Niall played in midfield that day and Paul McCaffrey, club chairman in the golden jubilee year, lined out at right half-back.

“What a year this has been,” says Paul.

“It's the people, it's the community, that's what makes the club what it is.

“We have had good and bad times, ups and downs, and this year is a very good one. We have had dark hours before this year and at one stage we thought we were heading for an amalgamation. But there's no talk of that now!”

Off the pitch, regular events have punctuated this anniversary year beginning in January with a 24-hour charity spinathon and continuing with a commemorative Mass in February. During the summer the club was overwhelmed by the interest in the Lissummon tour.

“The community spirit is even more noticeable this year,” says Niall.

“You'd see people turning up at matches you wouldn't have seen for a few years and people are far more vocal at the games. Events have been far better attended than they have been for a number of years.

“The anniversary seems to have struck a chord with people. The exhibition we had was a great success and so was the tour of all the old pitches – there's a rake of them around this area and most of them don't look anything like a pitch!”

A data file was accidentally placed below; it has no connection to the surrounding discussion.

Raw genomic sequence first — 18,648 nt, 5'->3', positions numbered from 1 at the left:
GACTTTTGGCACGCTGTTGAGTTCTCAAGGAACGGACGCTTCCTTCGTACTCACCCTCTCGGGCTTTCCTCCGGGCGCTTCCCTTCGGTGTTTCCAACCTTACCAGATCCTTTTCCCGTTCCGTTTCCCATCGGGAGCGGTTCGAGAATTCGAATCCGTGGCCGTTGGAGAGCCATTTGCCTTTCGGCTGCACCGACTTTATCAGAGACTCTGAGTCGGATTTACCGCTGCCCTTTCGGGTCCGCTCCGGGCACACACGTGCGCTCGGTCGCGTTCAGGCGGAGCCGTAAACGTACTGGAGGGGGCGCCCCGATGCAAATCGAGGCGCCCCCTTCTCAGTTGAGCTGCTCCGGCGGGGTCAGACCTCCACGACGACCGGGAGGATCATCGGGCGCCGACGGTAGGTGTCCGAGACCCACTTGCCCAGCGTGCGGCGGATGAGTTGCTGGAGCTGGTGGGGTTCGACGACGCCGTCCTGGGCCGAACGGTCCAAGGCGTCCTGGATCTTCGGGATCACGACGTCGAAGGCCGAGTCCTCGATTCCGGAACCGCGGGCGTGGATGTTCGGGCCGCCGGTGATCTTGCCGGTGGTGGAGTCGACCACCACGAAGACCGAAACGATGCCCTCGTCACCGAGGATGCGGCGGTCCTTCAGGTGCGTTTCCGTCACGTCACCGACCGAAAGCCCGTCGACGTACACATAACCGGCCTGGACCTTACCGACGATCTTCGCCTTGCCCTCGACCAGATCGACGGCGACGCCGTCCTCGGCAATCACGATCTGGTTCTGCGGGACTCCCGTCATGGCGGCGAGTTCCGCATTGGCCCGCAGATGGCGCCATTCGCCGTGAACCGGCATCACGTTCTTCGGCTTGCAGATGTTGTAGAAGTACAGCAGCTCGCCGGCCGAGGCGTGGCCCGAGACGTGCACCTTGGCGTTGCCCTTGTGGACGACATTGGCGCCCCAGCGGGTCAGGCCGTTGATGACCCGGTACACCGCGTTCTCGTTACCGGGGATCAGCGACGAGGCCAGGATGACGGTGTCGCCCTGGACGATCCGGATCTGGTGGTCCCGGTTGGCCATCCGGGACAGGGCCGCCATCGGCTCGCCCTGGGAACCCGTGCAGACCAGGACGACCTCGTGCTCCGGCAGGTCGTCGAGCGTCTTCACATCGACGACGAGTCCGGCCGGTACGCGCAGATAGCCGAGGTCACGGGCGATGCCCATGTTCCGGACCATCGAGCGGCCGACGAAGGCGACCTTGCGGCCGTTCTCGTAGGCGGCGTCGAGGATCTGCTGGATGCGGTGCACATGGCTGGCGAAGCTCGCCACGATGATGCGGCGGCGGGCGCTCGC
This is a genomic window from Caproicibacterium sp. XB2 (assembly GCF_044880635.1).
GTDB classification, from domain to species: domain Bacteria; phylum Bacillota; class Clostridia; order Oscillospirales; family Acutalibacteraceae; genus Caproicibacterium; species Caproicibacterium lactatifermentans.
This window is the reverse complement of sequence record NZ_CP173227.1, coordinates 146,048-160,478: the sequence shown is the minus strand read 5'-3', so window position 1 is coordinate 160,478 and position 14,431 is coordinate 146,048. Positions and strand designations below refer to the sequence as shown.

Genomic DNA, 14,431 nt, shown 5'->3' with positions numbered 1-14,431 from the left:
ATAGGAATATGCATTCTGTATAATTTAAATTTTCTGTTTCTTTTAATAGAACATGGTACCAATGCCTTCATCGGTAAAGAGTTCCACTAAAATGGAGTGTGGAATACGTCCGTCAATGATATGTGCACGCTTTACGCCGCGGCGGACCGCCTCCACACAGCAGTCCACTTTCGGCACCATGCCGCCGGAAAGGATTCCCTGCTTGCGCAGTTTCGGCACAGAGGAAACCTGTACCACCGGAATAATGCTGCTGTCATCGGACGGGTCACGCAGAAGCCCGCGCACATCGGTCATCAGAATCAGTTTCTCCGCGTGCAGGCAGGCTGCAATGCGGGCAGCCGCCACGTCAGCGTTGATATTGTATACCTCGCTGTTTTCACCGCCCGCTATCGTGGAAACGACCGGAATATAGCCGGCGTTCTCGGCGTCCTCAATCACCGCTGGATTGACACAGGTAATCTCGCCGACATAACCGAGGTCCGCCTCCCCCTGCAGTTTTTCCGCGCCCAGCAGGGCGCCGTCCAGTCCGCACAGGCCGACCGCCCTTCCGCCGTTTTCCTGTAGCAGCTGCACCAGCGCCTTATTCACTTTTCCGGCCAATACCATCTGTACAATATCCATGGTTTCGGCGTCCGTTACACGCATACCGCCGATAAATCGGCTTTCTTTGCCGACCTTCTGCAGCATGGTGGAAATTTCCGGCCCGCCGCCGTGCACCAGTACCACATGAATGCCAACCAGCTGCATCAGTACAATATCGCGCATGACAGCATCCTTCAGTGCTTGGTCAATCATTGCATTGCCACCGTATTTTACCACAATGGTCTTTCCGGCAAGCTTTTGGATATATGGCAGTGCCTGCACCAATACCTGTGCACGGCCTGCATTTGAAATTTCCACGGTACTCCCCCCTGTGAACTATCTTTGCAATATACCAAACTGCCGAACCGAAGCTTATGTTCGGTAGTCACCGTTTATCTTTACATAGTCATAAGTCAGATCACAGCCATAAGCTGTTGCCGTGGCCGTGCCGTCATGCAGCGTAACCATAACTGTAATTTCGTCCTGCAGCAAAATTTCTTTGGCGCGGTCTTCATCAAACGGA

Club chairman Paul says he's privileged to be at the helm this year and is proud of how the committee, members and the entire community have overwhelmingly supported the club.

“I'm very grateful to everyone,” he says.

“A special word of thanks to all our sponsors, especially our main sponsors Thomas and Paul O'Hagan. There has been a tremendous buzz around the club seeing families, local and from afar, players, coaches and associates past and present coming together.”

On Friday night, Niall Murtagh's excellent book ‘Once Upon a Time in Lissummon' (based to an extent on the painstaking record-keeping of his dad Oliver, also a former Lissummon player) will be officially launched. The imaginative, fact-filled and brilliantly illustrated book tells the Lissummon story from its origins to the present day.

Current and former players and supporters will gather at the club for the launch and to look ahead to Sunday's final and the 50th anniversary celebrations will reach their climax on November 12 with a Gala Ball.

So are the stars aligned? They'll start as underdogs but they're used to that. No favours are given on the football field but win, lose or draw on at the Athletic Grounds Lissummon has so much to celebrate and be proud of.